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I haven’t blogged in a while.  My dear friend Louis gets upset when I don’t blog, much like a nervous mom gets upset when you don’t call home often enough. 

Sorry, Louis.  I’ve been busy!  I do owe you a “Dear Louis” blog.  That will come shortly, but today, I am inspired to blog on a different topic.

It’s ThrowBack Thursday, and what better to blog about than a throwback moment for 26 years ago.

The Women’s NCAA Swim and Dive Championships are taking place this weekend in…..well, I have no idea where.  Time and distance from the sport has made details like that irrelevant to me. 

But even with all that time and distance from the sport, 2 phenomena still have impact with me today.  1) I have a grand appreciation for the Christmas holidays when I am NOT immersed in Christmas training and 2) early spring means taper time, and even though that’s not the case for me now, I still get just a little excited, come the 3rd week in March.

One of my former teammates has come full circle and is attending the Women’s NCAA Swim Championships (which, not surprisingly, allow equal number of female participants as male participants in their championship meet one week from now…..eggh-heem #50WomenToKona) as a parent.  She tweeted out a photo of our NCAA Championship Team from 26 years ago.  Other teammates chimed in and posted photos from the meet and I got incredibly nostalgic looking at them.

 

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On the faces of the women in the photos, I saw the impact each of them had on me as a person, and therefore as an athlete. 

That 1989 team was special.  As freshman, we were recruited (or not…..(walk-on)) by a coach who then retired as the prior school year came to a close.  We packed our bags for school, not knowing who our coach would be.  For the upperclassmen, it was “worse”.  They’d swum for their coach for 1-3 years already, gotten used to his program and now, were facing what would be a radical change.

In walks Richard Quick; arguably one of the best coaches in the world, but with a drastically different style than his predecessor.  The year was a shock for the entire squad.

Going into that meet, our squad was “below the radar” to say the least.  Our freshman class was massive, but entirely unknown.  We had one Olympian in our midst, but even she was discounted as an Olympian from another country…..so that doesn’t “count”.  We had one National Team member who was touted as the best of the bunch, and the rest of us were….well, not headliners.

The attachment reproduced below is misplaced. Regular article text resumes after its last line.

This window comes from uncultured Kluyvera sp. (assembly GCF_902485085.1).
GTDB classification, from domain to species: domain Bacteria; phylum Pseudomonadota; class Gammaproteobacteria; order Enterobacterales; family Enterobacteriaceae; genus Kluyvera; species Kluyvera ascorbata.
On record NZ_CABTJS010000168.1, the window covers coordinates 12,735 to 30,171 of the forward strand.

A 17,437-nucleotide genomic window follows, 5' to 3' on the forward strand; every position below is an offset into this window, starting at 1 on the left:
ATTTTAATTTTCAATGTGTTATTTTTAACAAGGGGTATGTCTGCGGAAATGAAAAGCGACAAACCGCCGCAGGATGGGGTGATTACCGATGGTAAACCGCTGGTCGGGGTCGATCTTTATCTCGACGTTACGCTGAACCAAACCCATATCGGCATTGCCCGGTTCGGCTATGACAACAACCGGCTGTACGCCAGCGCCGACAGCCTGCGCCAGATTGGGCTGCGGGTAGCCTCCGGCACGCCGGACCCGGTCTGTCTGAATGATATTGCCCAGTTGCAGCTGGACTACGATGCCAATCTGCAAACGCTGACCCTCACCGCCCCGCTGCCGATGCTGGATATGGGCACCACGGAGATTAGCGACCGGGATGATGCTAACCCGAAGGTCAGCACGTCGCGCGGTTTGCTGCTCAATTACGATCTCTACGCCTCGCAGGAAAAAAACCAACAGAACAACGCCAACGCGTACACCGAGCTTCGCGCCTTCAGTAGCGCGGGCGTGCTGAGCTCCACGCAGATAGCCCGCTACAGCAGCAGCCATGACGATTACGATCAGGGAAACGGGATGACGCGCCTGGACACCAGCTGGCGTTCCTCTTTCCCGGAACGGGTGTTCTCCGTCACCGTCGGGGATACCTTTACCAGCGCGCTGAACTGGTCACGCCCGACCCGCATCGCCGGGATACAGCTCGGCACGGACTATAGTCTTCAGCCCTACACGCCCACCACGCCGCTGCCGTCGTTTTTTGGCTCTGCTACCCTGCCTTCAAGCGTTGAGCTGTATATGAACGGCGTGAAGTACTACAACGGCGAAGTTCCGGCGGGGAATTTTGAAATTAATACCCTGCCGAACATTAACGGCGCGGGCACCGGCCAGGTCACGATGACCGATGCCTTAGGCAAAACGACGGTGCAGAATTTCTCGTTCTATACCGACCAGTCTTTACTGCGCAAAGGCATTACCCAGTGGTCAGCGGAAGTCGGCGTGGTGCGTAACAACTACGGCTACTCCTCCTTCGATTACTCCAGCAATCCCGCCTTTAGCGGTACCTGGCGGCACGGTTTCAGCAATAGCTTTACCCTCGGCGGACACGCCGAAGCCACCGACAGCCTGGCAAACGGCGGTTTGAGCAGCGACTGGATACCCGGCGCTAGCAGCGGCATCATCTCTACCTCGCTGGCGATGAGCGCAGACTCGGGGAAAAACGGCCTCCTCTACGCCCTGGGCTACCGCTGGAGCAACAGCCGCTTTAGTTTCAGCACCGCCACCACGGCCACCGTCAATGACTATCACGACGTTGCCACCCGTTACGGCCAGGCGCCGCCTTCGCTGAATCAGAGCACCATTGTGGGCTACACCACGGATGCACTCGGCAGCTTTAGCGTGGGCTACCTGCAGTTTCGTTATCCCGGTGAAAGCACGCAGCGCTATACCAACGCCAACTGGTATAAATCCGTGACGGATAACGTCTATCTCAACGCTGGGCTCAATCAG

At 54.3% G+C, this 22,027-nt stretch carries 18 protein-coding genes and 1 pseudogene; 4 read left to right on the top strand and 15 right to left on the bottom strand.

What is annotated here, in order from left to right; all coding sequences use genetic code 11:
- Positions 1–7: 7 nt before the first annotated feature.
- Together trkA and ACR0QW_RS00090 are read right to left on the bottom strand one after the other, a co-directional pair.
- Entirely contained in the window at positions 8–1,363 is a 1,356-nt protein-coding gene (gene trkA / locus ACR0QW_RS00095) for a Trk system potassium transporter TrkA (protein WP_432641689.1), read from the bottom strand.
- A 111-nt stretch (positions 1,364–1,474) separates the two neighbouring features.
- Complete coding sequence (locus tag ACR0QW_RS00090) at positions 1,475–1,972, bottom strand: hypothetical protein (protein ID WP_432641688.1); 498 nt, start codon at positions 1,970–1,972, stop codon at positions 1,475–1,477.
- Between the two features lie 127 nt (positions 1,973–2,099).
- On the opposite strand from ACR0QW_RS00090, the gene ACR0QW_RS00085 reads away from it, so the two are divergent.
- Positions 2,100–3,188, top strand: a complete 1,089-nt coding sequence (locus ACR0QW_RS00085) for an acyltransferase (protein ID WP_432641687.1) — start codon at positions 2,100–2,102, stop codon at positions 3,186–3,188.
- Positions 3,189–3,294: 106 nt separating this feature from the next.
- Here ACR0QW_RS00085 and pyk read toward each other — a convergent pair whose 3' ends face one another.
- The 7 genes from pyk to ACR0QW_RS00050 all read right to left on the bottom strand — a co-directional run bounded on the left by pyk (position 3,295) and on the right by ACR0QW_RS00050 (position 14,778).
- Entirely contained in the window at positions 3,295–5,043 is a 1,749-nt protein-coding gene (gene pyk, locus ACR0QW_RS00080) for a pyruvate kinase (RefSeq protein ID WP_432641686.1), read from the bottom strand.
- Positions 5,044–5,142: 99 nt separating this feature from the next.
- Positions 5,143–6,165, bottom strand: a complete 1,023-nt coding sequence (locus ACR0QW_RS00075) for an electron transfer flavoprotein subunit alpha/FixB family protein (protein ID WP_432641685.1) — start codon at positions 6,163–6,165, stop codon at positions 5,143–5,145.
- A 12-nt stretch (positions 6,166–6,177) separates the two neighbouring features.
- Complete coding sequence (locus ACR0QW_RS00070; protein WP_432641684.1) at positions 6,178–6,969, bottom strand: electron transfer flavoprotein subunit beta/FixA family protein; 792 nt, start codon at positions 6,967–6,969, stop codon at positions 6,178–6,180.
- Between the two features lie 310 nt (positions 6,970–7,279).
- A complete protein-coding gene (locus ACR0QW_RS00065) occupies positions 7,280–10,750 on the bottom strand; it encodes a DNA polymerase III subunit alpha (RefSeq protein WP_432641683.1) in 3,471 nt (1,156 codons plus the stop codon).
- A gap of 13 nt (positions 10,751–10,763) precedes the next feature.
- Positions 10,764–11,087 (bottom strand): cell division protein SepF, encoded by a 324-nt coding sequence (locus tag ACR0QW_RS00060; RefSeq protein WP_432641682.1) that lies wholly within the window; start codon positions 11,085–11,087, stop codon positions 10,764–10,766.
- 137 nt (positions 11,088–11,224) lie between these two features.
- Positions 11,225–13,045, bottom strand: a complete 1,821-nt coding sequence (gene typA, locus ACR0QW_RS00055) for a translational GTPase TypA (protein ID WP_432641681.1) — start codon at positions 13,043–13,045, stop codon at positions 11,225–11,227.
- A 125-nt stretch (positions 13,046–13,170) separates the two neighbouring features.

The rest of the squad, while upperclassmen, were much the same.  People just weren’t talking about Stanford Women’s Swimming, going into that meet.  Richard, it seemed, had some “rebuilding” to do with our squad and it was thought it might take years to bring the program to a Championship level.

As the meet progressed, however, we not-so-quietly stormed the field.  We didn’t do it with win after win after win.  We did it with 3rds and 5ths.  11ths, 12ths and 15ths.  We realized the power of team in an individual sport.  What each of us as individuals could not achieve alone, we could achieve together.

We quietly became the 1989 NCAA Champions and re-sparked a dynasty.

 

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So why do I blog about it now?  I think about that team often in the years since I joined Siri’s squad. In my career as a triathlete, I’d mostly trained in a squad of 2.  I use the term “squad” loosely, as it was mostly me, just trying to keep up with Karen Smyers.  I’m not really sure what Karen got out of the deal, except maybe that I kept her more on time than she might have been, left to her own devices. 

But coming to Siri’s squad, I was reminded of some of the great Stanford teams I had the great privilege to be a part of.  You see, despite the fact that triathlon is entirely an individual sport (minus those who bend the drafting rules and team time trial the bike), but I’ve always viewed it slightly differently.

The power of team means that what each of us as individuals cannot achieve alone, we can achieve together.  When I toe the line in a race, it is me, and me alone.  Like Stanford, those who are my teammates become my rivals.  But day-in-day-out, we are a team.  That means that I lean on them, and yes….take from them to get better.  I desperately try to hold Jodie’s wheel, or stay on MB’s feet in the pool.  But I give to them by showing up every day and giving my best in an effort to push them to be their best.

So I look at the faces of those incredible women in 1989 and I thank them for pushing me to be my best and for allowing me to realize the value of a great team.  It makes me appreciate the team I have around me now.

  Hail, Stanford!

Persistence. Determination. Love. The Journey!

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